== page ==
Former Vice President Al Gore Thursday announced his support for a proposed carbon reduction surcharge on power bills in the city of Los Angeles. The proposal’s drawn sharp criticism from both business and residential customers who say it’s a bad time to be raising rates.
The former vice president appeared via satellite from his Nashville office at a news conference organized by Los Angeles Mayor Antonio Villaraigosa.
“Mr. Mayor, I’m really proud to say that Los Angeles is not just talking, it is now acting," Gore said.
The winner of the Noble Peace prize for his work to raise awareness about climate change said "this plan will help create clean, renewable energy, create lots of good new jobs and grow L.A.’s green economy.”
The plan would take a portion of a power rate hike for customers of the Department of Water and Power and devote it to a trust fund for future wind and solar projects, including rooftop residential solar.
The rate hike with the surcharge would add 8 to 28 percent to customers' bills.
The D.W.P.’s Board of Commissioners has approved it, but the City Council’s reviewing the plan amid outrage from customers that the hike is too high and a lack of confidence that the city’s utility will properly spend the money.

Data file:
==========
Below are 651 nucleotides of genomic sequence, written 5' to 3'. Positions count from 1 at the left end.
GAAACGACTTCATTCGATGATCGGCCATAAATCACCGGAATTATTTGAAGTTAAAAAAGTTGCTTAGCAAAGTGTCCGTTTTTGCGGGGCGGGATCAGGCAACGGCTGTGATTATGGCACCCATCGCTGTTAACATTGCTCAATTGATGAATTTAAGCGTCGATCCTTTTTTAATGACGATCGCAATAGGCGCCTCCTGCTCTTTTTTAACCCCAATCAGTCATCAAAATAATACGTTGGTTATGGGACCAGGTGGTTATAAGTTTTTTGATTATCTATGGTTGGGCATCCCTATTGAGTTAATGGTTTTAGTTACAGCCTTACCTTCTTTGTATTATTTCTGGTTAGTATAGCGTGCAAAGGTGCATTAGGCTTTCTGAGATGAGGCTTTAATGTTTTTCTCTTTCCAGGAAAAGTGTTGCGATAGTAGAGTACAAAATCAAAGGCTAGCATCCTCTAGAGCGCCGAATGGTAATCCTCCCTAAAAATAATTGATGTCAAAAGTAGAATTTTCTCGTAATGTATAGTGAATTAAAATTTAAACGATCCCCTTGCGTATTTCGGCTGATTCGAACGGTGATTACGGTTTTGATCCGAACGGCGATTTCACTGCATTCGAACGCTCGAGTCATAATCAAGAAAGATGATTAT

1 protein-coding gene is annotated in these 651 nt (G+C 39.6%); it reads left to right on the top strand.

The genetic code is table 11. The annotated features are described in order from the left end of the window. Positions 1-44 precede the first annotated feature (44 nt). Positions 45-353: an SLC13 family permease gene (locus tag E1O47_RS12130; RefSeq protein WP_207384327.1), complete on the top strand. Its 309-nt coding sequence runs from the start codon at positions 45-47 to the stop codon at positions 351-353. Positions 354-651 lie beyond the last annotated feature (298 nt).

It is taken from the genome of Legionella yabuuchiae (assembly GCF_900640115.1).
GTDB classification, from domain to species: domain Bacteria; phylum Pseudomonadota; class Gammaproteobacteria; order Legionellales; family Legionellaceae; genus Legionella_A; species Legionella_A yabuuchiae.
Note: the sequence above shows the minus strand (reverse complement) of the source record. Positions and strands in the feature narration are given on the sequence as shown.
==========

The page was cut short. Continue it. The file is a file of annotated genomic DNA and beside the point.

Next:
“This is the single most significant vote the City Council’s ever taken to address the climate crisis by reducing the city’s overdependence on dirty fossil fuels," Mayor Villaraigosa said.
The mayor implored the council to support his carbon surcharge: "An affirmative vote will set the City of Angels on a path to a cleaner, greener future. A negative vote will revert the city to its dirty, coal consuming past.”
City Councilwoman Jan Perry said she supports cleaner fuel, but she distrusts another claim by the mayor – that without the rate hike and carbon reduction surcharge, the D.W.P. can’t afford to make good on a promised transfer of $73 million into the city’s general fund.
“They are using this as leverage." Perry said.
City Administrative Officer Miguel Santana said without the full amount of the D.W.P’s annual transfer, L.A. could run out of cash by the end of the fiscal year in June.
“Obviously an additional $70 million hit to our problem will put us in an even more grave situation," he said.
A memo from the mayor’s office this week urged the city council to approve the rate increase that includes the carbon reduction surcharge, and warned of bankruptcy if it didn’t.
Villaraigosa distanced himself from the memo.
“There is no scenario, none that the city of Los Angeles will ever be in that situation," he said.
At the same time, the mayor demanded that the council approve the rate increase as proposed – with money set aside for green energy projects.
“I will not support any increase that doesn’t have a lock box for renewables."
The mayor seeks to place the city council in the position of either accepting the rate hike and carbon surcharge as he’s proposed it or risk placing the city in financial peril.
That’s got more than a few members of the council angry at the mayor.